There’s little doubt that interest rates are headed higher. In a poll of attendees at Information Management Network’s ABS East conference Tuesday, 55% said they expect the Federal Reserve to pull the trigger next year.

Less clear is how this will affect pricing.

Higher interest rates will create “a lot of tiering” among deals, predicts Fowad Sheikh, portfolio manager at GRK Partners. Sheikh also believes that investors will migrate back to less rate-sensitive bonds – which he said included those with short durations or floating rates.

But real money investors who have to buy in the ABS market may welcome higher returns. Brian Loo, managing director at Garrison Point Capital, said that the current low-interest rate environment forces buyers to think hard about alternatives. “If you are in any sort of index product where you are forced to buy at these rates then you have to start getting creative and think a little bit more about what you could do in private financing,” he said.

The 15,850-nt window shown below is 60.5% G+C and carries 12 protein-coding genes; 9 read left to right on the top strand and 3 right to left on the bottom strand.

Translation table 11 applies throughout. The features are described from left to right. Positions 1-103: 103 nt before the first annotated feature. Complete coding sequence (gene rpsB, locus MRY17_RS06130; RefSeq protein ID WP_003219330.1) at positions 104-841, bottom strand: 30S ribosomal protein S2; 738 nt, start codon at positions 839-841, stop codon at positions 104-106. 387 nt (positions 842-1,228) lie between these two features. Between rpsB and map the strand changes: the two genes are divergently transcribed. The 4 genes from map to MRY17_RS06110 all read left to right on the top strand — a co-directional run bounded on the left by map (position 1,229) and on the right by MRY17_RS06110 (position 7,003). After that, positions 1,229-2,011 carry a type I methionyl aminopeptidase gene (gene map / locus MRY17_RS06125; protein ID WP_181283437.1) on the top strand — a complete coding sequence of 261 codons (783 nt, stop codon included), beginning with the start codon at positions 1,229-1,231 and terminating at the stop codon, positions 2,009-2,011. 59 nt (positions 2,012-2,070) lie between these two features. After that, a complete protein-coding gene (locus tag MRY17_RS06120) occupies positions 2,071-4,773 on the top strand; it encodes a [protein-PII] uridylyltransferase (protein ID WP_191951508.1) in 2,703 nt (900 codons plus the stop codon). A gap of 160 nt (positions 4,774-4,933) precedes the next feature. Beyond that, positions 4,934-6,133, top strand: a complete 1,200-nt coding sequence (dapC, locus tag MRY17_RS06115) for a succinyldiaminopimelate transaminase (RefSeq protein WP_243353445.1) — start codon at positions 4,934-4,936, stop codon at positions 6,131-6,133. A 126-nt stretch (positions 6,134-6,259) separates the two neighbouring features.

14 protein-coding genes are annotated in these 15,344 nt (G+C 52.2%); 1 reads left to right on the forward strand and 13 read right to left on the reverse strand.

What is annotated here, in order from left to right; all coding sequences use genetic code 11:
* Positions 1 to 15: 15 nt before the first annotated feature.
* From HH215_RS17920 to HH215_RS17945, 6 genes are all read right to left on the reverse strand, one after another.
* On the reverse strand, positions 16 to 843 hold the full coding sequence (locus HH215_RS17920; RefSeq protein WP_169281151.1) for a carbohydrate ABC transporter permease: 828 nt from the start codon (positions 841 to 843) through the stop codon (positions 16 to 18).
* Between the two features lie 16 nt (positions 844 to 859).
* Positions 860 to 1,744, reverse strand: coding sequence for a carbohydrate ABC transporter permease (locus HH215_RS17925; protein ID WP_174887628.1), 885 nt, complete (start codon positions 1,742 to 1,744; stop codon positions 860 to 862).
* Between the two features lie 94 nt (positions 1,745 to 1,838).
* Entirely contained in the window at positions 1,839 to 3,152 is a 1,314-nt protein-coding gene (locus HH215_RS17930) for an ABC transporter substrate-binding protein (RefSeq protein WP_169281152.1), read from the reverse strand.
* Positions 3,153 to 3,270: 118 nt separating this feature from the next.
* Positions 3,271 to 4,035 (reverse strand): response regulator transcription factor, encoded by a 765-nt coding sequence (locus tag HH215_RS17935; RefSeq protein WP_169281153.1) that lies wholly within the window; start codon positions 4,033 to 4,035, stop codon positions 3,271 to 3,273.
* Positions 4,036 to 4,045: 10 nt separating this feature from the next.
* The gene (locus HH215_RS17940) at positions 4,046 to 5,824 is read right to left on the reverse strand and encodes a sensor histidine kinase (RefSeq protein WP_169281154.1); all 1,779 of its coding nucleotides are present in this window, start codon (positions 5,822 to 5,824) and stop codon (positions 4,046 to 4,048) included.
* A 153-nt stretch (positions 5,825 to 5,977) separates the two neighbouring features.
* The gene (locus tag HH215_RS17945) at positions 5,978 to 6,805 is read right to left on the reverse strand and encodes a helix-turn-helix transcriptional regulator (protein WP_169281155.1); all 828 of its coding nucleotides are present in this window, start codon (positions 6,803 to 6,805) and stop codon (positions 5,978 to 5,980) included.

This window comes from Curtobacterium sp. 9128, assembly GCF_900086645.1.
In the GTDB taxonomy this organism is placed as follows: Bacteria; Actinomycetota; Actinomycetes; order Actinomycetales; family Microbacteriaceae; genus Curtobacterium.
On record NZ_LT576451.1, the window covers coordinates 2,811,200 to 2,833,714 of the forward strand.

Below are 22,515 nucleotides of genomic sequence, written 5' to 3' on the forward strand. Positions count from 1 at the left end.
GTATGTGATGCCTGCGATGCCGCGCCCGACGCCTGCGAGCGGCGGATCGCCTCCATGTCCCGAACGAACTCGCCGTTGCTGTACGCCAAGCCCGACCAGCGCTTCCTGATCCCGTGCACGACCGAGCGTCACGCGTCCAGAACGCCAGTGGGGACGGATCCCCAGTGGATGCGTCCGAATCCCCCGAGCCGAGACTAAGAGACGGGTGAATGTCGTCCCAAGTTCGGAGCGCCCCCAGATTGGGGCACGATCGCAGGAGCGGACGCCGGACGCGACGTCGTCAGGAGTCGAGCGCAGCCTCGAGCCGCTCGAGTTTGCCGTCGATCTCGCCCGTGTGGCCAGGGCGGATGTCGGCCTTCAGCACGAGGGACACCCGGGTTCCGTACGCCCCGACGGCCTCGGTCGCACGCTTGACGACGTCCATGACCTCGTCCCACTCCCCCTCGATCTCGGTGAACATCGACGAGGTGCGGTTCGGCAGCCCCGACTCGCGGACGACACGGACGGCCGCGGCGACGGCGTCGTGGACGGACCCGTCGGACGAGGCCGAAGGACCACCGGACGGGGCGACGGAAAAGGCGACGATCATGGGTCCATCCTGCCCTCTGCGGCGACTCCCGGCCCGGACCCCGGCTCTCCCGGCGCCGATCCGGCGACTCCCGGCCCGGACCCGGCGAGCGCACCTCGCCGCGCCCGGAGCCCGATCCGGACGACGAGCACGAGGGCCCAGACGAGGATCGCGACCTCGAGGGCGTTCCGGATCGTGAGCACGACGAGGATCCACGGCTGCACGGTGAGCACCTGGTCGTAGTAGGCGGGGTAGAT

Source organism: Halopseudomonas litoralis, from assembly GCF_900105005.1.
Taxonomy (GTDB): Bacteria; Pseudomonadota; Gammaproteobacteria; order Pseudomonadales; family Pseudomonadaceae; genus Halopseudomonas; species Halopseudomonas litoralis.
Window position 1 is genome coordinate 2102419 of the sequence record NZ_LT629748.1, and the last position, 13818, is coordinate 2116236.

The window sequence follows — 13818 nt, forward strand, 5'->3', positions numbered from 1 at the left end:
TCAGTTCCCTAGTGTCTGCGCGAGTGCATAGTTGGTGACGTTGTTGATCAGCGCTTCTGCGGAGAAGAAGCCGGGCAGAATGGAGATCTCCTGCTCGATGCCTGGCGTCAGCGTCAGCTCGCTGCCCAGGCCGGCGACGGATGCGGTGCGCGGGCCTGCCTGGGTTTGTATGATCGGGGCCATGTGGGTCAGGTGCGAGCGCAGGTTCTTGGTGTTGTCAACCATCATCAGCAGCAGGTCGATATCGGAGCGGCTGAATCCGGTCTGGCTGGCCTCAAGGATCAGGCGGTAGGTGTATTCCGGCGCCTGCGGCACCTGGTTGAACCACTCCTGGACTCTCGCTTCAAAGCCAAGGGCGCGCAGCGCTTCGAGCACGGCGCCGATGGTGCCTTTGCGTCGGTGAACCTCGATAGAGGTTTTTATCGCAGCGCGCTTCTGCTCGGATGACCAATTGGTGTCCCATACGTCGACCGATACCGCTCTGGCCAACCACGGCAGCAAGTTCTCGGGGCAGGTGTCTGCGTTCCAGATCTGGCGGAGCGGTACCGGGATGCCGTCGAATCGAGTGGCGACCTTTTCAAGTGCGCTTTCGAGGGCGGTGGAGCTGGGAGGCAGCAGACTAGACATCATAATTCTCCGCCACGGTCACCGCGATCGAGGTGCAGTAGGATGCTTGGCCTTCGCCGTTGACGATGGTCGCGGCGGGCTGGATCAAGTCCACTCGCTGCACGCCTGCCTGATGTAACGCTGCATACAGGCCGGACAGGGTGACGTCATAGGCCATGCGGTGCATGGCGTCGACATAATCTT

Jim Ahern, managing director at Moody’s Investors Service, thinks the market is attractive even at current rates. “The market is risk-on, liquidity is good and spreads are right at or below pre-crisis level for most asset classes,” he said.

Yet Ahern said that investors needed to pay heed to warning signs, such as the deterioration of underwriting standards in commercial mortgage-backed securities (CMBS) and auto loans; higher loan-to-value ratios in CMBS; and more covenant-lite collateralized loan obligations.

These trends could make the market more vulnerable to the impact of regulatory changes much discussed at this year’s conference.

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